Tech Hiring Set to Rise in 2015: Dice Survey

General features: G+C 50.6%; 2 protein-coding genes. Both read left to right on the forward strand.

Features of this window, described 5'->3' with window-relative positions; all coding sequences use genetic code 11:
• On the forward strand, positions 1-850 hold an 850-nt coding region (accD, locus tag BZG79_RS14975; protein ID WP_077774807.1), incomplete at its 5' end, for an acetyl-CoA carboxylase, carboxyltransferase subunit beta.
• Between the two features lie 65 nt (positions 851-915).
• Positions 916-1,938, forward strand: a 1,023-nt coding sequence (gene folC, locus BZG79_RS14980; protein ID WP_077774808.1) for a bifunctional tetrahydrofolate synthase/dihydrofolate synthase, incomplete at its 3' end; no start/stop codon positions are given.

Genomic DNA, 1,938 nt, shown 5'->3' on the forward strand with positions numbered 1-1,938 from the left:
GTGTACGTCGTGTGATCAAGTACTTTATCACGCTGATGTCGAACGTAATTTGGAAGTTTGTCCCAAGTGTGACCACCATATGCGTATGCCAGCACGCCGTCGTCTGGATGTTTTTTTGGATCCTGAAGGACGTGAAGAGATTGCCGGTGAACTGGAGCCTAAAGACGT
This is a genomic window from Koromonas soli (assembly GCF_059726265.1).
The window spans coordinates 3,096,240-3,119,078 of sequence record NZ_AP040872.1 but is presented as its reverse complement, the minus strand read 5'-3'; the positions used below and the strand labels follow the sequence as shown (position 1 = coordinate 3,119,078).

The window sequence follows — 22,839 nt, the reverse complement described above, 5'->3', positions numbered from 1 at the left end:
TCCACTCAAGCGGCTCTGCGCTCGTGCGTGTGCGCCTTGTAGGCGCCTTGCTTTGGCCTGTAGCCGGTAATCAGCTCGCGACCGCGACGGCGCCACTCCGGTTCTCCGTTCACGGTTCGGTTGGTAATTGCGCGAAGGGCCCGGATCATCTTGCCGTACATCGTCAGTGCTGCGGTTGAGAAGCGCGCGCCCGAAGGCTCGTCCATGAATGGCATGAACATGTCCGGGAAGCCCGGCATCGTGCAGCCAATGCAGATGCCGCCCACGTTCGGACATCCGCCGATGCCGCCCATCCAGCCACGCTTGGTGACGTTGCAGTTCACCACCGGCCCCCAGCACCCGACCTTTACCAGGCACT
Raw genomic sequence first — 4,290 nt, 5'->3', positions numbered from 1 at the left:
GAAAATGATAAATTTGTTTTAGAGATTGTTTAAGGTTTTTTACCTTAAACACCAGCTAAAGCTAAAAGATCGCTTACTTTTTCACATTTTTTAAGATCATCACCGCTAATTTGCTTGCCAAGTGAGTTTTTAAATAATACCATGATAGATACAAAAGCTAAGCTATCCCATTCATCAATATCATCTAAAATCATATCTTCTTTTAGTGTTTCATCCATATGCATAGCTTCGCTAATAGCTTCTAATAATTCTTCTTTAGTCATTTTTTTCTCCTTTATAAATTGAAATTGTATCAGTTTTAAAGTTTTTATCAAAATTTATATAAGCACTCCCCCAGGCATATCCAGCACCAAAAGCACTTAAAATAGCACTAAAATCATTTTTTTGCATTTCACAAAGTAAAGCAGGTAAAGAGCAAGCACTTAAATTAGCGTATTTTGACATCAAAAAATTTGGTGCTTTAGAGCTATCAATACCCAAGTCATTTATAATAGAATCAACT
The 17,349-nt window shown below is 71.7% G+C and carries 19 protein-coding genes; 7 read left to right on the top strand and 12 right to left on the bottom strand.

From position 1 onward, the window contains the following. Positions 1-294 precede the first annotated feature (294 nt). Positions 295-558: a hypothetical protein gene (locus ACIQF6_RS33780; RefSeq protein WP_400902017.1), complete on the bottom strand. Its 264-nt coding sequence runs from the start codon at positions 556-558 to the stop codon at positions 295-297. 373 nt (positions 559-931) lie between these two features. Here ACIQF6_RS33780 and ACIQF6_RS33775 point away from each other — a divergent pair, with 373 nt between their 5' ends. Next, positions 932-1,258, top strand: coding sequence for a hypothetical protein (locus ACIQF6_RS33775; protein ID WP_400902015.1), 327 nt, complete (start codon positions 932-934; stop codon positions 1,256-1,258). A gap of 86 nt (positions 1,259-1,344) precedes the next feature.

Demand for tech professionals isn’t slowing down anytime soon, according to nearly 800 tech-focused hiring managers. In fact, tech-hiring intentions for the first half of 2015 are record breaking. Heading into the new year, 75 percent of recruiters anticipate hiring more tech professionals in the first six months of 2015 than the last six months of 2014, an all-time high for Dice’s semi-annual hiring survey. That’s five points greater than mid-year and two points greater than December 2013. Nearly three quarters (72 percent) of companies are planning to expand by more than 10 percent in early 2015, another record breaker for Dice. Sixty-eight percent of recruiters anticipated hiring over 10 percent more professionals six months ago, and 65 percent projected such a large-scale hiring push a year ago. So, tech professionals looking for a job or considering leaving their current one should really take advantage of this opportunity. “The year ahead looks bright for tech professionals. In high demand and with hiring managers looking to hire a substantial number of new hires, tech professionals really have strong negotiating power,” said Shravan Goli, President of Dice. Candidates today are more confident in their marketability, with 64 percent of hiring managers seeing candidates ask for more money, an increase of three points from mid-year, and 40 percent seeing an increase in the number of voluntary departures, a six-point jump from June. With high turnover rates, counteroffers are becoming more commonplace. In fact, 43 percent of recruiters noted seeing or offering more counteroffers to retain existing staff, a ten point upturn from six months ago. Time to fill open positions has lengthened relative to last year, according to 46 percent of recruiters. While in large part due to the limited pool of qualified talent, 42 percent also cited increased discernibility as a reason for longer vacancy durations. Like the last six months of 2014, hiring managers are particularly interested in the experienced candidate. The majority (76 percent) are hiring for positions requiring six to 10 years of experience, while four in 10 (40 percent) are hiring for positions requiring more than 10 years of experience. According to 10 percent of recruiters, layoffs are likely in early 2015, a slight tick down from the 12 percent who said this in the mid-year survey, which is a positive signal for employment.